Message: 3
Subject: Re: Early Phoenix Theories
Date: 10/3/01
From: Alan Caldwell

> So, it seems no one actually mentioned Gardner by name which is what I had in mind.

Just to be very clear I don’t want to say no one actually mentioned Gardner. I want to emphasize that someone may have but none of the reports I have seen used the name of a specific island.

Also there was an item in the SMH dated 6 July 1937 of a report from New York with a byline date of July 5th Saying “It is estimated that the origin of calls picked up by Pan-American Airways’ direction-finder at Mokapu point (Hawaii) was south of Howland Island.... The instrument places the plane ... roughly upon a line from Mokapu Point southward, and slightly to the east, of Howland Island.”

For those who have had the impression the Niku theory is new and there has never before been any indication our heroes might have headed to the Phoenix group they need to refresh their minds of all that happened during July of 1937.

Also for those who may stumble across a mention of the Itasca and Swan searching toward the Gilberts please note that search was NOT in response to a theory the Electra had FLOWN westward but rather it may have ditched and had been swept westward by the current.


Message: 4
Subject: Distance From Howland
Date: 10/4/01
From: Chris Kennedy

Does TIGHAR have an estimate as to how close the flight got to Howland?

--Chris Kennedy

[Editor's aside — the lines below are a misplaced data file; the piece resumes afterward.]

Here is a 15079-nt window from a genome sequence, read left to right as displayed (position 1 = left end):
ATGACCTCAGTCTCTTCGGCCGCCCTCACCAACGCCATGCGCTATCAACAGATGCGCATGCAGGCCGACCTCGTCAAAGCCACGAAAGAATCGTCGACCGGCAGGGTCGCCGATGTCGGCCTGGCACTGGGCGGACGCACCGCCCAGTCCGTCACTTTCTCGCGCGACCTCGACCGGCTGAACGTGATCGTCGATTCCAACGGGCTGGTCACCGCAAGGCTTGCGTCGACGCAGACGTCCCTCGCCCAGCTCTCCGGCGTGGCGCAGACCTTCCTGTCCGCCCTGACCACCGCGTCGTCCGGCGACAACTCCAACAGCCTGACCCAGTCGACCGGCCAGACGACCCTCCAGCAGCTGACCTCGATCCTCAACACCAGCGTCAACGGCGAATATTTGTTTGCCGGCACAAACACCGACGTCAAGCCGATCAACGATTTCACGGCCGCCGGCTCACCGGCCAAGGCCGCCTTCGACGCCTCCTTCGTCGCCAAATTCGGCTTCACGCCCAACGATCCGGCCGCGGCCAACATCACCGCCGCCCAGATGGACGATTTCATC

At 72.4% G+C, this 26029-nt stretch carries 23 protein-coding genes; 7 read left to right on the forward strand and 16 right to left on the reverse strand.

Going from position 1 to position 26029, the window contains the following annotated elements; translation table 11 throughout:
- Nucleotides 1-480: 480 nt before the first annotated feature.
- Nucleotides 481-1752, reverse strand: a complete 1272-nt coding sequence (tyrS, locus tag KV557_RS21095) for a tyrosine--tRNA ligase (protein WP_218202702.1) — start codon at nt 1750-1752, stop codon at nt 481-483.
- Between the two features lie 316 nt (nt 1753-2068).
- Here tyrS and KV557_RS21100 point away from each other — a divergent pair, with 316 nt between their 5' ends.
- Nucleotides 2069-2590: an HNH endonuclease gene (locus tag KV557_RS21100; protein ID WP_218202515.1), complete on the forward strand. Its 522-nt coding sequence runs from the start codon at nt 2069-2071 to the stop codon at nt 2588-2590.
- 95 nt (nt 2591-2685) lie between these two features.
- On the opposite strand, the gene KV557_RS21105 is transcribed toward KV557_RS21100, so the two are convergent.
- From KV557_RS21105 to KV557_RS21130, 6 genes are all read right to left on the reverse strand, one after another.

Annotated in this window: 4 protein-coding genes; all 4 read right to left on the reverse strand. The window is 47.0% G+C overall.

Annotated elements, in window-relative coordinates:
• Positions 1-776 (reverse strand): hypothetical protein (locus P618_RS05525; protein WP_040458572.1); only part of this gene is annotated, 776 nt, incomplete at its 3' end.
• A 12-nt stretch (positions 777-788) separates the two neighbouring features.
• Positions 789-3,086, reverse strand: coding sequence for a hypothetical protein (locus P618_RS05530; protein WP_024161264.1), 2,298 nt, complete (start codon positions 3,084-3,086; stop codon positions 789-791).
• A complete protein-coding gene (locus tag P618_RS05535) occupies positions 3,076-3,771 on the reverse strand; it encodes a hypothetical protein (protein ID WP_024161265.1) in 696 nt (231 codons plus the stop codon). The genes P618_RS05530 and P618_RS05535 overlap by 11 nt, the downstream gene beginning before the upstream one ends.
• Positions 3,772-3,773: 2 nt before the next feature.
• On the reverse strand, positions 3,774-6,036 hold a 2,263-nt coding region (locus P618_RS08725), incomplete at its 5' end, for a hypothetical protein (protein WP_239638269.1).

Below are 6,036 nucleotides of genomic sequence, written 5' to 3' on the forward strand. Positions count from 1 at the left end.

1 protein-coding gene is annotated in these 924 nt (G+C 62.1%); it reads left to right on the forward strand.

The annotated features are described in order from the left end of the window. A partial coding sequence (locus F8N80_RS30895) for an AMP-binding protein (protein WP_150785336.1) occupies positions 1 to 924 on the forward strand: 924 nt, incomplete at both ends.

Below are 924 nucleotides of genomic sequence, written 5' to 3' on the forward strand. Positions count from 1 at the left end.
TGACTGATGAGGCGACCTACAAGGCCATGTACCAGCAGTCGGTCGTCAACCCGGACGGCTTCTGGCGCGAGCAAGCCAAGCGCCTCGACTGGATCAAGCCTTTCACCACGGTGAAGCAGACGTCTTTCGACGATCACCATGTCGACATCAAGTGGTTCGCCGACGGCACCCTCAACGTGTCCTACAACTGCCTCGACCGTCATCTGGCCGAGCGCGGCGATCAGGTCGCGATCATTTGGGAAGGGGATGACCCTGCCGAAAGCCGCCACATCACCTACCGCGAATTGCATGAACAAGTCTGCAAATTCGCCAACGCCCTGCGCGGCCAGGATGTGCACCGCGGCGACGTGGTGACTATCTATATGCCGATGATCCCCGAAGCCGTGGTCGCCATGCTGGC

From Ric

It’s certainly not something that can be pinned down but not closer than about 80 miles and not more than 200 miles is probably a reasonable guess.

Message: 5
Subject: Re: Distance From Howland
Date: 10/5/01
From: Chris Kennedy, Bob Sherman, Ric Gillespie

Could you explain the reasoning that lies behind both the minimum (not closer than about 80 miles) and maximum (not more than 200)?

--Chris Kennedy

From Bob Sherman

I respectfully disagree with your 80 guess. Why could she not have been just beyond the farthest visual range from anyone on HOW or the Itasca? Skip could point to the possibility of being a great distance away, but the strong signal recvd. by the Itasca could also be because she was as close as one-half mile beyond the farthest sight of those looking for her. She could have been a lot closer than 80 miles.

RC 943

From Ric

Chris asked for an opinion. I gave him my opinion. Nobody knows. Anybody could be right.

My opinion is based upon two beliefs: